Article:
NIH PLANS TO SEEK ALTERNATE HIVIG SUPPLIER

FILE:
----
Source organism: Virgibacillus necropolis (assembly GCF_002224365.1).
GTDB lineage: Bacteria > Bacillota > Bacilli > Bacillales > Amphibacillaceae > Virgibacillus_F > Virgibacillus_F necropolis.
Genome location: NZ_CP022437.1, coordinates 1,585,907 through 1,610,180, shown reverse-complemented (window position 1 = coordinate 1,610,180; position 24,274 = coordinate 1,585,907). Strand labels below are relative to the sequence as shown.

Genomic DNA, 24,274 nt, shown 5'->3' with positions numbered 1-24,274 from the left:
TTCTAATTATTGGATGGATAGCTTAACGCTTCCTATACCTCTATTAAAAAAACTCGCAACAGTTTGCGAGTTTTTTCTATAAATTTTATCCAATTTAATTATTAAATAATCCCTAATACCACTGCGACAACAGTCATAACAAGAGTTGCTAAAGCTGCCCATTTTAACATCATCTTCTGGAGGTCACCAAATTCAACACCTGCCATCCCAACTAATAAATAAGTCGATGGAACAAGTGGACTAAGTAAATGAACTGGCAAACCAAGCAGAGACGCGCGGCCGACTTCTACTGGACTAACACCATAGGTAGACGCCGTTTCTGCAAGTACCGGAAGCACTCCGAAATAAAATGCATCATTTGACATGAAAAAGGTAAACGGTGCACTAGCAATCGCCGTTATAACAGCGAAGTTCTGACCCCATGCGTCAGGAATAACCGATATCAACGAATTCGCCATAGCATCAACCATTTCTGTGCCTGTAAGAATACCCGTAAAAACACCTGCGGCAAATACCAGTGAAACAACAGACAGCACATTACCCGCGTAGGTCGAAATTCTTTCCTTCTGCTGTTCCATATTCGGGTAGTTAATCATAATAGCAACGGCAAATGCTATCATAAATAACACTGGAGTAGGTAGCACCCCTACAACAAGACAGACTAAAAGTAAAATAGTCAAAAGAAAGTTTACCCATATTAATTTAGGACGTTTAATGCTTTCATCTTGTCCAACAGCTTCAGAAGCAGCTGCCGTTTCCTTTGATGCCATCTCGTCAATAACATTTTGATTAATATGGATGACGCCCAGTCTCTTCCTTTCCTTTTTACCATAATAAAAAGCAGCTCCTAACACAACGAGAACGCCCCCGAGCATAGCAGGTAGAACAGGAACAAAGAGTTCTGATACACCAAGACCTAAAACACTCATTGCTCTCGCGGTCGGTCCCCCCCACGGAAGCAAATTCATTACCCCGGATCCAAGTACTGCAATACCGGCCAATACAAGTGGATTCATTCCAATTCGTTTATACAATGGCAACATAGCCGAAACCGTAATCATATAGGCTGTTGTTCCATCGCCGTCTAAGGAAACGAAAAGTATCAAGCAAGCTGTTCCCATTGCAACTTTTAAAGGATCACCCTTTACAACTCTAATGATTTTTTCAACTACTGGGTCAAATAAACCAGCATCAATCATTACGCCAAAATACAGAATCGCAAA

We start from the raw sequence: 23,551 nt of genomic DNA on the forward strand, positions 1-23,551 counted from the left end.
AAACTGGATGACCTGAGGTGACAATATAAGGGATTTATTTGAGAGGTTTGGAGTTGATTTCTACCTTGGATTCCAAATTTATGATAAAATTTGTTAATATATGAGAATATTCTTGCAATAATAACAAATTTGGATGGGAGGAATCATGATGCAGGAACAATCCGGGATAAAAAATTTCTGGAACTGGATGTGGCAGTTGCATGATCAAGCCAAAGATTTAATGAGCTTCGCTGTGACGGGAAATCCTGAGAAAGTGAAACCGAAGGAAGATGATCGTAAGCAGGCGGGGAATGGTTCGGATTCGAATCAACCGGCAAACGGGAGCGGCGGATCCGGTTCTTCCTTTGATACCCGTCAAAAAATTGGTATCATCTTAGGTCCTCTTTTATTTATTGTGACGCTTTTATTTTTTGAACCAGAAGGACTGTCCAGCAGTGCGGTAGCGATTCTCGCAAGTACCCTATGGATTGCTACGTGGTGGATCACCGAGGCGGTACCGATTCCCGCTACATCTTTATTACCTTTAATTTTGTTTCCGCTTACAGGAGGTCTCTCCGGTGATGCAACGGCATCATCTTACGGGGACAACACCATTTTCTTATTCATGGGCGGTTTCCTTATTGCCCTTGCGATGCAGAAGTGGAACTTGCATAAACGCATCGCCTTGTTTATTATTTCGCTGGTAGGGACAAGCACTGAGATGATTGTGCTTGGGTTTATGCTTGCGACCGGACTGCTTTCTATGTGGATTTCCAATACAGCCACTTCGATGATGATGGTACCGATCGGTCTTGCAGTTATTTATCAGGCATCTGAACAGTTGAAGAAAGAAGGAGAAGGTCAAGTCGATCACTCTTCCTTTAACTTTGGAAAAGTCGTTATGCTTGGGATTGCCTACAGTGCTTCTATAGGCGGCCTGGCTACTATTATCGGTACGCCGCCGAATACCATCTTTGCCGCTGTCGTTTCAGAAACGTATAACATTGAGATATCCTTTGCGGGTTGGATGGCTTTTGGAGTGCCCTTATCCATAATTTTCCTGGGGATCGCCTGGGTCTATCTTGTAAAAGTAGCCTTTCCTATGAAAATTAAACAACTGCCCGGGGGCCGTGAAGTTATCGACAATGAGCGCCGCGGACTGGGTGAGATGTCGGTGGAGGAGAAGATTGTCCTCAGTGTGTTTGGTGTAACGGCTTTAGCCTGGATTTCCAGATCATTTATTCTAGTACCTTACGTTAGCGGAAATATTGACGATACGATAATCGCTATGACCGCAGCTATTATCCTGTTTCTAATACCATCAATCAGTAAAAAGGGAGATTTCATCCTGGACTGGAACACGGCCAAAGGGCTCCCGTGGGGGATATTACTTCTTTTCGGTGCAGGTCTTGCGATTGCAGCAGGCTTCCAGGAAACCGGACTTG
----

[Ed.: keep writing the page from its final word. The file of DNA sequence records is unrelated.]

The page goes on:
NIH PLANS TO SEEK ALTERNATE HIVIG SUPPLIER: the National Heart, Lung and Blood Institute plans to issue a request for proposals (RFP) from facilities that could supply HIVIG for an NIH trial in HIV-infected pregnant women designed to see if hyperimmune anti-HIV intravenous immunoglobulin can prevent the transmission to the fetus of the virus that causes AIDS. NIH will provide over $1 mil. to the awardee. Abbott, which originally agreed to provide HIVIG, is deferring supplies until it receives complete indemnification against product liability. The company said it is continuing to negotiate with NIH and expects to obtain a complete waiver of product liability. The trial of HIVIG for prevention of maternal-fetal HIV transmission, AIDS Clinical Trial Group (ACTG) 185, originally was scheduled to begin in March. The NIH trial, to be conducted by NHLBI, the National Institute of Child Health and Human Development and the National Institute of Allergy and Infectious Diseases will involve 400 HIV- infected pregnant women, half of whom will receive HIVIG and half of whom will receive standard intravenous immune globulin. HIVIG is manufactured from the plasma of HIV-positive asymptomatic individuals who have CD4 cell counts over 500 and who are p24 antigen and virus negative. Production of HIVIG requires a plasma fractionation facility to inactivate HIV. NHLBI said there are noncommercial concerns -- major blood centers -- that may be willing to dedicate facilities to HIV plasma fractionation. NIH is aware of two organizations that have manufactured HIVIG. Companies developing AIDS vaccines also have expressed concerns about liability. At a July 9 technology transfer conference sponsored by the National Institute of Standards and Technology, NIH Director Bernadine Healy, MD, stated that "so many of the companies are reluctant to get into vaccines in the U.S. or Europe." She added, "We have a case now where a major pharmaceutical company has a candidate vaccine that looks very good, and they are afraid of liability. They will only let NIH try and license it to some other firm." While declining to name the company, Healy said, "We need a vaccine for HIV, and I think it's unconscionable to delay by a year, even a month, because of this kind of fear that somewhere down the road there might be a lawsuit against a vaccine." She predicted that more legislation focusing on product liability will be introduced and stressed that NIH and FDA cannot adequately address the issue alone.
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